Abstract : Variation in average Model for End-Stage Liver Disease (MELD) score at liver transplantation (LT) by United Network for Organ Sharing (UNOS) regions is well documented. The present study aimed to investigate MELD variation at the interregional, intraregional, and intra-donation service area (DSA) levels. Patients undergoing LT between 2015 and 2016 were obtained from the UNOS standard analysis and research file. The distribution of allocation MELD score including median, skew, and kurtosis was examined for all transplant programs. Intraregional median allocation MELD varied significantly within all 11 UNOS regions. The largest variation between programs was seen in region 5 (MELD 24.0 versus 38.5) and region 3 (MELD 20.5 versus 32.0). Regions 1, 5, and 9 had the largest proportion of programs with a highly negative skewed MELD score (50%, 57%, and 57%, respectively), whereas regions 3, 6, 10, and 11 did not have any programs with a highly negative skew. MELD score distribution was also examined in programs located in the same DSA, where no barriers exist and theoretically no significant difference in allocation should be observed. The largest DSA variation in median allocation MELD score was seen in NYRT-OP1 LiveOnNY (MELD score variation 11), AZOB-OP1 Donor Network of Arizona (MELD score variation 11), MAOB-OP1 New England Organ Bank (MELD score variation 9), and TXGC-OP1 LifeGift Organ Donation Ctr (MELD score variation 9). In conclusion, the present study demonstrates that this MELD disparity is not only present at the interregional level but can be seen within regions and even within DSAs between programs located as close as several city blocks away. Although organ availability likely accounts for a component of this disparity, the present study suggests that transplant center behavior may also play a significant role. Liver Transplantation 24 488-496 2018 AASLD
What are the outcomes of declining a public health service increased risk liver donor for patients on the liver transplant waiting list?( )

1 edition published in 2018 in English and held by 1 WorldCat member library worldwide

Abstract : The tragedy of the national opioid epidemic has resulted in a significant increase in the number of opioid-related deaths and accordingly an increase in the number of potential donors designated Public Health Service (PHS) increased risk. Previous studies have demonstrated reluctance to use these PHS organs, and as a result, higher discard rates for these organs have been observed. All patients listed for liver transplantation in the United States from January 2005 to December 2016 were investigated. Patients on the waiting list were divided into 2 groups: those in which a PHS liver was used for transplantation (accepted PHS group) and those in which a PHS liver was declined and transplanted into a recipient lower on the match run (declined PHS group). Intention-to-treat patient survival from the time of PHS offer was significantly higher in the accepted PHS compared with the declined PHS group (P <0.001). On Cox multivariate regression, declining a PHS donor liver was associated with a hazard ratio of 2.36 (95% confidence interval, 2.23-2.49; P <0.001). For patients in which a PHS organ offer was declined, 11.6% died or were delisted for being too sick within the subsequent year. Donor liver allografts implanted in the accepted PHS group were of a lower donor risk index (1.28 versus 1.44) compared with the non-PHS organs that patients in the declined PHS group ultimately received if they underwent transplantation. In conclusion, there is a significantly higher survival for patients in which a PHS liver is accepted and used compared with those patients in which a PHS organ is declined. These data will help inform decisions about whether or not to accept a PHS donor liver for both patients and transplant professionals. Liver Transplantation 24 497-504 2018 AASLD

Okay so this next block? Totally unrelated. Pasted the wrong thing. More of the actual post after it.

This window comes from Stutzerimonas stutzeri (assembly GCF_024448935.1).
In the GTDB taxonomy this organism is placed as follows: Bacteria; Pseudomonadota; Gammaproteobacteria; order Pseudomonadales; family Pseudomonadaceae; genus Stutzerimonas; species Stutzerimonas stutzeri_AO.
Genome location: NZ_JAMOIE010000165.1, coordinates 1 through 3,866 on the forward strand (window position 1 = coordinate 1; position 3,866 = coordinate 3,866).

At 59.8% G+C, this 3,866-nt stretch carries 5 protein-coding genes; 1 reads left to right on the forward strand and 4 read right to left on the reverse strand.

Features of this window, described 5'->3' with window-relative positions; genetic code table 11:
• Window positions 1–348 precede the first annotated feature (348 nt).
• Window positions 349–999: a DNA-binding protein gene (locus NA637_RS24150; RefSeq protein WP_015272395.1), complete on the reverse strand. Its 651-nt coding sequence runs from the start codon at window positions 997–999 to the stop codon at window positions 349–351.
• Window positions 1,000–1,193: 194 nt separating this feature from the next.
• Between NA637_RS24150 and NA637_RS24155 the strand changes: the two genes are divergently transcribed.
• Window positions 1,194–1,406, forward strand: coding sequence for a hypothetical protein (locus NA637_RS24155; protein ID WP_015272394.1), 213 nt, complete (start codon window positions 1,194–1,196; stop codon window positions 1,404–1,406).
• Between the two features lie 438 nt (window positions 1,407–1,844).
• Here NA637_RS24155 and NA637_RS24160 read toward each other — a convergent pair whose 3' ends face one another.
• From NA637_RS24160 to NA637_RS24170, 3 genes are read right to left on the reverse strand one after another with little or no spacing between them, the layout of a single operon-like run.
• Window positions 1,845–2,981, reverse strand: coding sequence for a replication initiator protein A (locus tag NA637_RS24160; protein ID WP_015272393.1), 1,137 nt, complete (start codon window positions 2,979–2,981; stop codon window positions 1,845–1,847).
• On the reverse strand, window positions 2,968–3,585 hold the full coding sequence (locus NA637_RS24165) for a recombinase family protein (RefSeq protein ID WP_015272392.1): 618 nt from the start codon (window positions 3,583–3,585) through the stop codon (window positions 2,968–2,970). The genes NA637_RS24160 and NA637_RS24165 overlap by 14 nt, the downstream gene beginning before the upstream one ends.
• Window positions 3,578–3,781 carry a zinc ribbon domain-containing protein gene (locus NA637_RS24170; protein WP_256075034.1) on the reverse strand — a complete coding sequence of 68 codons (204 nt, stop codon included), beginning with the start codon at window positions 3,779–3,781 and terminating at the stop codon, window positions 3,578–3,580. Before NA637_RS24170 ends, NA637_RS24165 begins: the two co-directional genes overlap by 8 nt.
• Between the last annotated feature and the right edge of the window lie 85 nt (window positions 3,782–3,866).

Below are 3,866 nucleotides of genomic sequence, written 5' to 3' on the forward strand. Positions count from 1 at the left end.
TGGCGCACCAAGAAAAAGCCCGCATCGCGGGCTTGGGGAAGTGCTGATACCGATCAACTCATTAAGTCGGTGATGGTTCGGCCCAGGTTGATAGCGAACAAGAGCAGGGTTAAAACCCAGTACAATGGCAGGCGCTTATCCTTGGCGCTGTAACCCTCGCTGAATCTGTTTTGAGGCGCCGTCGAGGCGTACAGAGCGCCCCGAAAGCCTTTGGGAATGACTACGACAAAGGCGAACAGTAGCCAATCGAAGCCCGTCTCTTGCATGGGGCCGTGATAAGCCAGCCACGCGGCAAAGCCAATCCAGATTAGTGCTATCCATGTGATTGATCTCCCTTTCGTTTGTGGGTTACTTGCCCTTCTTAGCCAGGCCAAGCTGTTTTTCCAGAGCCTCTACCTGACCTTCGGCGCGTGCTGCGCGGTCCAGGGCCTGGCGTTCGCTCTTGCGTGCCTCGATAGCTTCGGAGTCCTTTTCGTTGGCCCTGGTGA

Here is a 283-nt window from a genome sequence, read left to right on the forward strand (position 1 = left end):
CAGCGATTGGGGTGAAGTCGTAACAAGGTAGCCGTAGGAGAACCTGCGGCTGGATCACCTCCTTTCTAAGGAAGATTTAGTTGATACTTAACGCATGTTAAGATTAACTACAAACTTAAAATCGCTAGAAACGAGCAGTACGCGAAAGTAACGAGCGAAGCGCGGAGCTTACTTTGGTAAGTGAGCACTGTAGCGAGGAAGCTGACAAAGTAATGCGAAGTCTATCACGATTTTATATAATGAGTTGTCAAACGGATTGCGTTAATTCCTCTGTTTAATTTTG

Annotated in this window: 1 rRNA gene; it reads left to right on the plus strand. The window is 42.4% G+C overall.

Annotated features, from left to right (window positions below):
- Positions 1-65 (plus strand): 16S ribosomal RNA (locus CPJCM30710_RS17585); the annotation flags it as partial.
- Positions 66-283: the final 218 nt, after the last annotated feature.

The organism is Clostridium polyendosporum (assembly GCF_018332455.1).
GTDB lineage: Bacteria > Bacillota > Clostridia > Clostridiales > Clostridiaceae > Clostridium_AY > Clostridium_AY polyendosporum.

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Languages
English (17)